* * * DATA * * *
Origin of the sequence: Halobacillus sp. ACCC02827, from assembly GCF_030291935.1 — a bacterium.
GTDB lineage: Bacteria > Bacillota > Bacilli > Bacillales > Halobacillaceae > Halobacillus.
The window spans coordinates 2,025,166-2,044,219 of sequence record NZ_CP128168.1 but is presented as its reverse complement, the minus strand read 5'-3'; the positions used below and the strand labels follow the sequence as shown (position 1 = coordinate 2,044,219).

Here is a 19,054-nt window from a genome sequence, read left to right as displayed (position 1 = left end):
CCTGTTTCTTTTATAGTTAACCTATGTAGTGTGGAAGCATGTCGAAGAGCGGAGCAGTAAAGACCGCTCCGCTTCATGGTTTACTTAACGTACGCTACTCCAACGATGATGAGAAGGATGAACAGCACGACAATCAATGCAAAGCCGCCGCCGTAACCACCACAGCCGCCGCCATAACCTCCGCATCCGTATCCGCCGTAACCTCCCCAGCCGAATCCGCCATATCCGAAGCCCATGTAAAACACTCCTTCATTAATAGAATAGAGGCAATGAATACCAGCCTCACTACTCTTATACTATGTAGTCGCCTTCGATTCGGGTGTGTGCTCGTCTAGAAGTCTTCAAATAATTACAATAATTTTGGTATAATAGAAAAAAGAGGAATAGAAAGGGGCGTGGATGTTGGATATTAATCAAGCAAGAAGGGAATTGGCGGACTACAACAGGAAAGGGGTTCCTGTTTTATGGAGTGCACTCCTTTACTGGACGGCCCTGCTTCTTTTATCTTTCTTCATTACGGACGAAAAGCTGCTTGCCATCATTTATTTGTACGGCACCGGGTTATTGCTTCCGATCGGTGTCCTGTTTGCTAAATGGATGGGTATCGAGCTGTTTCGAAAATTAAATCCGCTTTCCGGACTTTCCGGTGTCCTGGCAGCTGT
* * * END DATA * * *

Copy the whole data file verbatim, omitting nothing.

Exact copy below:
Origin of the sequence: Halobacillus sp. ACCC02827, from assembly GCF_030291935.1 — a bacterium.
GTDB lineage: Bacteria > Bacillota > Bacilli > Bacillales > Halobacillaceae > Halobacillus.
The window spans coordinates 2,025,166-2,044,219 of sequence record NZ_CP128168.1 but is presented as its reverse complement, the minus strand read 5'-3'; the positions used below and the strand labels follow the sequence as shown (position 1 = coordinate 2,044,219).

Here is a 19,054-nt window from a genome sequence, read left to right as displayed (position 1 = left end):
CCTGTTTCTTTTATAGTTAACCTATGTAGTGTGGAAGCATGTCGAAGAGCGGAGCAGTAAAGACCGCTCCGCTTCATGGTTTACTTAACGTACGCTACTCCAACGATGATGAGAAGGATGAACAGCACGACAATCAATGCAAAGCCGCCGCCGTAACCACCACAGCCGCCGCCATAACCTCCGCATCCGTATCCGCCGTAACCTCCCCAGCCGAATCCGCCATATCCGAAGCCCATGTAAAACACTCCTTCATTAATAGAATAGAGGCAATGAATACCAGCCTCACTACTCTTATACTATGTAGTCGCCTTCGATTCGGGTGTGTGCTCGTCTAGAAGTCTTCAAATAATTACAATAATTTTGGTATAATAGAAAAAAGAGGAATAGAAAGGGGCGTGGATGTTGGATATTAATCAAGCAAGAAGGGAATTGGCGGACTACAACAGGAAAGGGGTTCCTGTTTTATGGAGTGCACTCCTTTACTGGACGGCCCTGCTTCTTTTATCTTTCTTCATTACGGACGAAAAGCTGCTTGCCATCATTTATTTGTACGGCACCGGGTTATTGCTTCCGATCGGTGTCCTGTTTGCTAAATGGATGGGTATCGAGCTGTTTCGAAAATTAAATCCGCTTTCCGGACTTTCCGGTGTCCTGGCAGCTGT